As an Apple user from the very first click, I am delighted to see that Apple products have become increasingly popular over the past couple of years. I often considered using a Linux machine instead of my Apple computers for their open source-ness, but never did so because a Mac was just easier to use by far (and still is!). One other main reason of sticking to Apple was that Apple did not treat their user as a criminal by not requiring ‘product activation keys’ (like Microsoft started with XP) or other make-life-difficult techniques.
Apparently with the iPhone Apple has changed its policy and patronizes users in Germany by not allowing them to buy an iPhone and use it as they want but bundling it with an expensive two-year T-Mobile contract.
There are alternatives though: In Italy the iPhone is sold freely via the Apple Store (599 € / 699 € for the iPhone 3 GS 16/32 GB). Apple also offers a “Protection Plan” to extend warranty services to 3 years and this is normally valid worldwide for portable devices which is of course great when you’re travelling. Also, you can buy a Mac abroad and the Protection Plan at home and you have all the benefits of the plan as if you bought the Mac at home as well.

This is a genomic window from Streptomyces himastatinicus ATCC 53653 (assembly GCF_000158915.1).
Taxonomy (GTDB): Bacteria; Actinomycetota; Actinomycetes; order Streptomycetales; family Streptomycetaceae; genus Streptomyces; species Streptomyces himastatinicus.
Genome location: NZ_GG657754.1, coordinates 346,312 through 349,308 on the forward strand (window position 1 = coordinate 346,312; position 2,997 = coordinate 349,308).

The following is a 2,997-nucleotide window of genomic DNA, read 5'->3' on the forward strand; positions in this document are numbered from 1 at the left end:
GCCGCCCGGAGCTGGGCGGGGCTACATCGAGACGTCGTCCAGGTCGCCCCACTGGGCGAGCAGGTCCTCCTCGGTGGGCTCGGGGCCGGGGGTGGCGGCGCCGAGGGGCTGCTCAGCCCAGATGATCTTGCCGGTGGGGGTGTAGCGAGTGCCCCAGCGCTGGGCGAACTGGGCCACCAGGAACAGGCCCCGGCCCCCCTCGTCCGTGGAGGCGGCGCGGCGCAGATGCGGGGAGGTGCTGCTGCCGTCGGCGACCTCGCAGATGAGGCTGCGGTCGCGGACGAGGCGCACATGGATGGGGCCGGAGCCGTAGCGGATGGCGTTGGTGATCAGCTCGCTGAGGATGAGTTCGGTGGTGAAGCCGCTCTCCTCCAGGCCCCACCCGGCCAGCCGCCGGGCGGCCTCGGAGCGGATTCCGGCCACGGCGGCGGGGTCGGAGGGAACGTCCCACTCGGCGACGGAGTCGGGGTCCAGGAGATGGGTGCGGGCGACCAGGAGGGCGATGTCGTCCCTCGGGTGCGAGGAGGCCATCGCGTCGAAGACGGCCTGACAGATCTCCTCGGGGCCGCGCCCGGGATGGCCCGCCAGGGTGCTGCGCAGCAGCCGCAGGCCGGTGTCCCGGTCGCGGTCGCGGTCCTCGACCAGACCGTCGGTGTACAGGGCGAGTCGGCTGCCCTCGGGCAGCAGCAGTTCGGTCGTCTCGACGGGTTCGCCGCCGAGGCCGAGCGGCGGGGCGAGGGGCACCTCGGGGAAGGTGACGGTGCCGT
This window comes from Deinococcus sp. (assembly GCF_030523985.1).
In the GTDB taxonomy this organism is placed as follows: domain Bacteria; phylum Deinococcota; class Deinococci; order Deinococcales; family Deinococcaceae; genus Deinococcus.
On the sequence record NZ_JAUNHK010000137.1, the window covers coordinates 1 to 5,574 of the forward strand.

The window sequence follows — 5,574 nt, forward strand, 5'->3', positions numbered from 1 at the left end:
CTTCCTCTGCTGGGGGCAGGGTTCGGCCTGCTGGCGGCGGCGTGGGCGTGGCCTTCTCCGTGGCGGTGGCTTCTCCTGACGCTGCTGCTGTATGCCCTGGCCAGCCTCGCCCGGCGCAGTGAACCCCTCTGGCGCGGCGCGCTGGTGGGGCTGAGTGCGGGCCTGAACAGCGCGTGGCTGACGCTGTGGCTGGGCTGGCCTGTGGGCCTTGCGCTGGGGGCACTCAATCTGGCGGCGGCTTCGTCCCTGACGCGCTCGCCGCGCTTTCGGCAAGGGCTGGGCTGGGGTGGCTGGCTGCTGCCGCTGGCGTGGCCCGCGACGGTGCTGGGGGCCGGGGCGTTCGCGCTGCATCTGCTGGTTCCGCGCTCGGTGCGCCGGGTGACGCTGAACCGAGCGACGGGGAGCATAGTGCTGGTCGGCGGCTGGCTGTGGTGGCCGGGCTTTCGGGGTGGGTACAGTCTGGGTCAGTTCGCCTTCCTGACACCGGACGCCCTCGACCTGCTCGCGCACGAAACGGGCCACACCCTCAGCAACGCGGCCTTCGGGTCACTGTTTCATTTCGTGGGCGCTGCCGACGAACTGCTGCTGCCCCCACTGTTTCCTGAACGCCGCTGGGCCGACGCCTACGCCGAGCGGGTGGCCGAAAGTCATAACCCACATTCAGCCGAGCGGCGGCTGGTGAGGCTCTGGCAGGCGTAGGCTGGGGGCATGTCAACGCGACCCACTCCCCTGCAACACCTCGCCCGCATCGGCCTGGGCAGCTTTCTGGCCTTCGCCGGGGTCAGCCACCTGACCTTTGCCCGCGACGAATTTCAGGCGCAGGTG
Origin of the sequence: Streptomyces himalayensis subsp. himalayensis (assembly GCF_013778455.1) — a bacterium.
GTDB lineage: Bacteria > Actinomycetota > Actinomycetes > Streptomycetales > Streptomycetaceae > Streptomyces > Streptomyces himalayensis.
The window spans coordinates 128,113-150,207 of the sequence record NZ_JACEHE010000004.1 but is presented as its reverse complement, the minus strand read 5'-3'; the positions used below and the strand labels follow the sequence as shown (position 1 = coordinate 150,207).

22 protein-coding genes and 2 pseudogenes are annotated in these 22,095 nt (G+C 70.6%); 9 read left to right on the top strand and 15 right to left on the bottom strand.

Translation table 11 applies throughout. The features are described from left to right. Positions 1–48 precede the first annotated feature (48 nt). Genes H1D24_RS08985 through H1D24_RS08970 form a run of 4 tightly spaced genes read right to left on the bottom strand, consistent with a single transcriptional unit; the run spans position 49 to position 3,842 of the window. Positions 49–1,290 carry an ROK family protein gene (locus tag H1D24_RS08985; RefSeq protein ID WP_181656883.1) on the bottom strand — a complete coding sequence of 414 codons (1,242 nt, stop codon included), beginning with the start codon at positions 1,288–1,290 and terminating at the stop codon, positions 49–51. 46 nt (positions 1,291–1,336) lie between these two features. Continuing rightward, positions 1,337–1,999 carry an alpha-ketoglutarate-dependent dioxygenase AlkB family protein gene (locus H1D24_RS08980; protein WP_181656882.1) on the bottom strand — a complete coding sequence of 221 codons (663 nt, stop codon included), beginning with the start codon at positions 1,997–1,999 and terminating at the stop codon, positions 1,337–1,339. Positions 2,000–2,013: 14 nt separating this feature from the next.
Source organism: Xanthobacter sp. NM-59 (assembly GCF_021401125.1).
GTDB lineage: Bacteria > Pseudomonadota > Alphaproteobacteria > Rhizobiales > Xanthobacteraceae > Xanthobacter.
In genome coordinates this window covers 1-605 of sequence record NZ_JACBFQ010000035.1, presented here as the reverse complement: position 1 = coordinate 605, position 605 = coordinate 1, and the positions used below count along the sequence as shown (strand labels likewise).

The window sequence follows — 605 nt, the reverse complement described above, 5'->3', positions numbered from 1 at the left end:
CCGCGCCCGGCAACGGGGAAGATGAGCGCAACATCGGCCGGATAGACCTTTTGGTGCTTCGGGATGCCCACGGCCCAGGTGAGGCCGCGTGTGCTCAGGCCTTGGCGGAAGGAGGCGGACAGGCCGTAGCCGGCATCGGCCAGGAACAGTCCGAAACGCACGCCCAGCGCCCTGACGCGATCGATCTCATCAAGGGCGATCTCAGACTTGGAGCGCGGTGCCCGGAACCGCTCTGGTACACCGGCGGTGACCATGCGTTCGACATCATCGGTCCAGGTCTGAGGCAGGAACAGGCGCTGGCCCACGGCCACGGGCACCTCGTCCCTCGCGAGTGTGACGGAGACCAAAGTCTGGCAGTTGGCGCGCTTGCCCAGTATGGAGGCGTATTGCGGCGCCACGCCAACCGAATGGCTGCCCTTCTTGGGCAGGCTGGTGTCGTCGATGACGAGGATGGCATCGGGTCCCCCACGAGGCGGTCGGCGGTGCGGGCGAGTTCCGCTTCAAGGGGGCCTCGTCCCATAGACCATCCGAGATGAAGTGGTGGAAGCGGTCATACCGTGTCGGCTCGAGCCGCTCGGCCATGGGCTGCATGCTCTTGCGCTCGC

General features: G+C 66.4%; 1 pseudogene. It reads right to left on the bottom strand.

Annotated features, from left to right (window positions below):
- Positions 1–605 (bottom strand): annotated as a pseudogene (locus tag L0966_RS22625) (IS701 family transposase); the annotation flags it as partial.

This is not valid for the iPhone. As I was told by the Apple Care hotline just now, the worldwide warranty is not applicable to the iPhone. That is, if I buy an iPhone in Italy and something gets damaged, I need to send it to Apple Italy.
What happened to user friendliness, Apple?
Update 14 Oct 2009
Apart from the problems with tethering mentioned above, there appear to be more restrictions by Apple that are discomforting. One I noticed just recently is that the iPhone cannot be synced wirelessly with a Mac but only with the USB cable. While wireless syncing is supported through “Mobile Me” (which costs extra), one gets the impression that this feature has been deliberately disabled for “normal” iPhone users to advertise Mobile Me.
Update 3 Feb 2010
With the iPhone OS 3.1.3 update tethering now works again (for free iPhones). Thank you, Apple.